I-73 math just doesn’t add up
02/17/2013 5:00 PM
02/16/2013 5:04 PM
Supporters of construction of I-73 continue to claim that it will produce “29,000 jobs.” The Chmura “Economic Impact of I-73 in South Carolina” report, commissioned by the North Eastern Strategic Alliance appears to be the source of that claim.
I have challenged the accuracy of that report in the past, but thinking that I may have made some mistake in my critique, I did a little bit more research. Chmura had claimed that I-73 would save between one to two hours travel time, despite the federal Environmental Impact Statement projecting 20 to 30 minutes. Using the same type of calculations that resulted in Chmura projecting a 7.1 percent increase in tourism, the shorter time saved results in a prediction of just over 1.9 percent increase due to travel time savings.
Chmura then compounded that mistake by applying her 7.1 percent increase to the entire annual tourist volume in calculating the increase in tourist spending. Only 80 percent of Myrtle Beach tourists visit by car, and only 70 percent of them arrive by I-95. An even smaller subset of those I-95 travelers would use all or any part of I-73.
I dug a little deeper and found what the 2006 to 2011 average annual daily traffic counts have been at the various SCDOT traffic count stations along the routes S.C. 38, U.S. 501 and S.C. 22 that I-73 would parallel.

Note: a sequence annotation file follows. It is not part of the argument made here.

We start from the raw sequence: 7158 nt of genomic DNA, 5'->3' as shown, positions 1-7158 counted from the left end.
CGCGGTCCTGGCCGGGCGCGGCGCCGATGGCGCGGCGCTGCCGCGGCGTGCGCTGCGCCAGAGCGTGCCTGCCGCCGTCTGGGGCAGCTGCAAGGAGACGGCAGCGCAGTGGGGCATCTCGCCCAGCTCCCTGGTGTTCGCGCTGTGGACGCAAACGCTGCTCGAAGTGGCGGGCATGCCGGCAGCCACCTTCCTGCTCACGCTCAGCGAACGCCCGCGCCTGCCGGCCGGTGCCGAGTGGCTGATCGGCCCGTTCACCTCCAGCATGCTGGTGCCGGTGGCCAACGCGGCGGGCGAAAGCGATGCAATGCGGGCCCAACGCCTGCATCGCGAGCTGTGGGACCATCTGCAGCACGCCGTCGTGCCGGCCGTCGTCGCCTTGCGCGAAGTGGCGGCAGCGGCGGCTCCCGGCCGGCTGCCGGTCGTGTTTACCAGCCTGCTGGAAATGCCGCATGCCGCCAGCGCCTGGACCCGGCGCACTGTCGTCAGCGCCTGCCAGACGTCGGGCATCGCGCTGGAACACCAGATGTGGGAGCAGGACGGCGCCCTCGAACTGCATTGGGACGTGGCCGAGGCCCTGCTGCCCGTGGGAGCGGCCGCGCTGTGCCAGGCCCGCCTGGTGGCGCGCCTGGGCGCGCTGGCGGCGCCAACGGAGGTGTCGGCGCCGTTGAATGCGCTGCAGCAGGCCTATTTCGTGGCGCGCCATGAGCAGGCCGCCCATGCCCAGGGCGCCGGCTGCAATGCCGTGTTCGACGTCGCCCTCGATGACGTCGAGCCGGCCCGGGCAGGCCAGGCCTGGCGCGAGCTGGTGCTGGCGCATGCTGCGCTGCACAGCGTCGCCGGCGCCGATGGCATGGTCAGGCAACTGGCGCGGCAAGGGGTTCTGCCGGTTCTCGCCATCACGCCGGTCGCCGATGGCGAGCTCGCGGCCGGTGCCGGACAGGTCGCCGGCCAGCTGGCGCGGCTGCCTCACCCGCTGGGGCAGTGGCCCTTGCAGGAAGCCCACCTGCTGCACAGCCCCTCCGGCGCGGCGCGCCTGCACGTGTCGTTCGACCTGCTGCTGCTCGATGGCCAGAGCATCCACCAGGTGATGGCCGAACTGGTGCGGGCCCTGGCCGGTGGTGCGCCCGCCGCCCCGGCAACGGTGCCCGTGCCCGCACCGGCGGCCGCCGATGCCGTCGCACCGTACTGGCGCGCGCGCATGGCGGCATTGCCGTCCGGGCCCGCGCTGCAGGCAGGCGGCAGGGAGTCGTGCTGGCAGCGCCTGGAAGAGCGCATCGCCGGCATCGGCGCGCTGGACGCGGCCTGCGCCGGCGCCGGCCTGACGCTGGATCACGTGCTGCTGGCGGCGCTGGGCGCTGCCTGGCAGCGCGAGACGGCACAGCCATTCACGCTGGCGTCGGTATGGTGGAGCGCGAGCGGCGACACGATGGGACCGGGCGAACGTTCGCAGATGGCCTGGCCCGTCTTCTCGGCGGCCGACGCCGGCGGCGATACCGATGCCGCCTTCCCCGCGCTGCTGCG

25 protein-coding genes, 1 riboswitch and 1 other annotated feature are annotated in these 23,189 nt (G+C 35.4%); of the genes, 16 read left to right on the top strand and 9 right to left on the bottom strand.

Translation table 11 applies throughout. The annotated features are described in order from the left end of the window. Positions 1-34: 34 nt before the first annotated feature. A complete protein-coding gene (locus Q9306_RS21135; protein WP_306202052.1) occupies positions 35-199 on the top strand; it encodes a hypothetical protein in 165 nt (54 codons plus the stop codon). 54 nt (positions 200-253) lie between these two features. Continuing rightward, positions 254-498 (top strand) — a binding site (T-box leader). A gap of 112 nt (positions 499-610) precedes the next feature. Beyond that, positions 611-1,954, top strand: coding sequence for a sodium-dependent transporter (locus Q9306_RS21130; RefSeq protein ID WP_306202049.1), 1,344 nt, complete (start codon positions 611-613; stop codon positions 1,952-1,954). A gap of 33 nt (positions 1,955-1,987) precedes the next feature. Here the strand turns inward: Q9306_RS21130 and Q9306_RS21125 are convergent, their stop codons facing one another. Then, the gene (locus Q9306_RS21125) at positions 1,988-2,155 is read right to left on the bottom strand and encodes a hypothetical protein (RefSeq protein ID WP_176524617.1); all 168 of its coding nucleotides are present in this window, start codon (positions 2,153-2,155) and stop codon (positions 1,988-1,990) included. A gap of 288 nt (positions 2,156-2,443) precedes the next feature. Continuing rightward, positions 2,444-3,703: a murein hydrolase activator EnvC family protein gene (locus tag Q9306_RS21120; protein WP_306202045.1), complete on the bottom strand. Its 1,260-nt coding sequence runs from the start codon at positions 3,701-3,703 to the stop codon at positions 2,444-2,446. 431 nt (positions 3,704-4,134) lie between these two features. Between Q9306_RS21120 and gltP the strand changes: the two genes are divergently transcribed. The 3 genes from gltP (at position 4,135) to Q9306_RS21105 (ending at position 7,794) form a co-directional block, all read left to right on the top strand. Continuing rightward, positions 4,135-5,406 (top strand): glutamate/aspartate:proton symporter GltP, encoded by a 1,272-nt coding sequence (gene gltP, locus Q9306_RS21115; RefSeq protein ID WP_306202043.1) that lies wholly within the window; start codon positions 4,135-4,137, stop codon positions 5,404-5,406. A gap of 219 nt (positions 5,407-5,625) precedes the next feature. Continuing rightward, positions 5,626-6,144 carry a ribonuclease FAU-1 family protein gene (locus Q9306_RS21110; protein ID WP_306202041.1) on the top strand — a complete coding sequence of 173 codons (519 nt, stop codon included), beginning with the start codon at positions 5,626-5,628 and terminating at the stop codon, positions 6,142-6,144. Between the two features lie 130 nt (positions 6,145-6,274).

It is always a difficult task to separate daily commuter traffic from the sort of tourist traffic that I-73 is supposed to attract. There are two isolated, rural segments along the S.C. 38/U.S. 501/S.C. 22 route that have averaged 5,300 daily traffic or less over the 2006 to 2011 period. Even some of that traffic may be local commuter, but let’s be generous and assume that this was totally tourist traffic. Using Chmura’s assumptions of four visitors per vehicle, and only counting these tourists once (the traffic numbers are for both directions), I calculate the annual tourist volume that could potentially save travel time on I-73 is 3,869,000 visitors per year.
Chmura then cited Myrtle Beach Area Chamber of Commerce surveys that said the average tourist stayed for 5.6 nights and spent $98 per day in Myrtle Beach. Using these numbers, multiplied by a 1.93 percent increase in the 3,869,000 tourists that might save time on I-73, we now see that I-73 might realistically result in an increase in direct tourist spending in the Myrtle Beach area of $40,979,829 per year (in 2009 dollars – the year of the chamber survey).
This is less than 7 percent of the $592,264,960 (in 2009 dollars) additional tourist expenditure Chmura and the boosters claim will be produced by I-73. That means that their claimed 18,856 total new jobs resulting from an increase in tourism generated by I-73, consisting of 12,669 direct jobs within the Myrtle Beach tourism industry and 6,187 jobs created by the “ripple spending effects” around South Carolina are more likely to be just 1,305 total.
I have engaged in what may be termed “forensic arithmetic” in trying to figure out how the I-73 boosters arrived at their outlandish claims, and have recalculated using some more realistic input data. Any time anyone from the chamber, NESA, Grand Strand Business Alliance, SCDOT or any other I-73 booster wants to challenge my calculations, drop me a line or give me a call, and we can meet and go over my math and your math.
The writer lives in Pawleys Island.
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